Are you a sophisticated Investor?YesNoUnsure
Sharpe and is used to help investors understand the return of an investment compared to its risk.1
The ratio is the average return earned in excess of the risk-free rate per unit of volatility or total risk. Volatility is a measure of the price fluctuations of an asset or portfolio.
Subtracting the risk-free rate from the mean return allows an investor to better isolate the profits associated with risk-taking activities. The risk-free rate of return is the return on an investment with zero risk, meaning it’s the return investors could expect for taking no risk. The yield for a U.S. Treasury bond, for example, could be used as the risk-free rate.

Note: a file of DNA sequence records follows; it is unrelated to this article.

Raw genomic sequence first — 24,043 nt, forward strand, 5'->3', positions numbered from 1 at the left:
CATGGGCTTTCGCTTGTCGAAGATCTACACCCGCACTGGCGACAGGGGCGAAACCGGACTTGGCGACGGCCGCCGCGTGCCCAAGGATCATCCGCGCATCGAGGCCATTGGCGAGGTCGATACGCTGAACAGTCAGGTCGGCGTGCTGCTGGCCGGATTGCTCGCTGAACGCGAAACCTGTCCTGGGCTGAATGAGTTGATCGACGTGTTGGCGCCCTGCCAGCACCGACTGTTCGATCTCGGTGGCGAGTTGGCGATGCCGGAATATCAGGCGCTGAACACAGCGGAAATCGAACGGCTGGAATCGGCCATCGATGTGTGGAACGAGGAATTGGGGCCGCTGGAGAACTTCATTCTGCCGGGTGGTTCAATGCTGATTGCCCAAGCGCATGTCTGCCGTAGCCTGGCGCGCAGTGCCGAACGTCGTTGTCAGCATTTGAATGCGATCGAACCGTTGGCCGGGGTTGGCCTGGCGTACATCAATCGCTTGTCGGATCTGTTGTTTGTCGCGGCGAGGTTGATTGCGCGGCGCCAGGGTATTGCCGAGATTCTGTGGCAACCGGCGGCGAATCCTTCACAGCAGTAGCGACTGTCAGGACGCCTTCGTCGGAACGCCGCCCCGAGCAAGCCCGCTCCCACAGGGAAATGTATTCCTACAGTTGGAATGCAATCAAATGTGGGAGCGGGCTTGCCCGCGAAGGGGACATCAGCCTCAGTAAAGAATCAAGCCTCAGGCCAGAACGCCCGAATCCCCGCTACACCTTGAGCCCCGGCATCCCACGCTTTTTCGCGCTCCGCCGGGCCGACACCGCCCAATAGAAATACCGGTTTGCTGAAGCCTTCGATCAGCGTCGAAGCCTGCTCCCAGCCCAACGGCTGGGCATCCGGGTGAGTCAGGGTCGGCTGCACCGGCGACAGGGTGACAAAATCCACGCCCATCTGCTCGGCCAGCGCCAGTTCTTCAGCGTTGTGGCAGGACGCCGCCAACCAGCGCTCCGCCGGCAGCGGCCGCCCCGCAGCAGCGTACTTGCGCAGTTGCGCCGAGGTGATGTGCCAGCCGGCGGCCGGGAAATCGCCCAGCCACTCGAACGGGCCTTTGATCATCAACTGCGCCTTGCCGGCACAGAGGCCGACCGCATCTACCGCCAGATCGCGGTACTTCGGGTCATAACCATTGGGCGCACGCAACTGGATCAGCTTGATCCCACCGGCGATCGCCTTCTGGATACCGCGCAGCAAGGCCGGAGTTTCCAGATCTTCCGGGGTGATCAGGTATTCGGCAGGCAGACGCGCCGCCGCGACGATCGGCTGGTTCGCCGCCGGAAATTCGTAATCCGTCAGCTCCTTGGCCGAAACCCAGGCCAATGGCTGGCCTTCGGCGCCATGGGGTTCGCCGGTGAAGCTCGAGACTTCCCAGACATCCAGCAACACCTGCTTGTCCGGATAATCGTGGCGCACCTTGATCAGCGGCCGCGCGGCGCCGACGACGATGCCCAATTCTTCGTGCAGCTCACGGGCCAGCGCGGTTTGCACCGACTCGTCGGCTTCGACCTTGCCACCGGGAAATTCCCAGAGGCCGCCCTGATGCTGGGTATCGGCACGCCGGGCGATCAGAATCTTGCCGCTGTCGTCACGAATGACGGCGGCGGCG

Generally, the greater the value of the Sharpe ratio, the more attractive the risk-adjusted return.
ADF has a sharpe ratio of XX
In trading, a drawdown refers to an reduction in equity, i.e. the value of the fund. It is an important measure of volatility. Volatility is a statistical measure of the dispersion of returns for a given security or market index. In most cases, the higher the volatility, the riskier the investment.
ADF has a max draw down of XX
Correlation is a statistic that measures the degree to which two investments move in relation to each other. Correlations are used in advanced portfolio management, computed as the correlation coefficient, which has a value that must fall between -1.0 and +1.0.
+1.0 means the two investments are perfectly correlated, meaning they move up and down together. I.
-1.0 means the two investments move up and down in opposite. I.e if Gold is up, Stocks are down.
In finance, the correlation can measure the movement of a stock with that of a benchmark index, such as the S&P 500.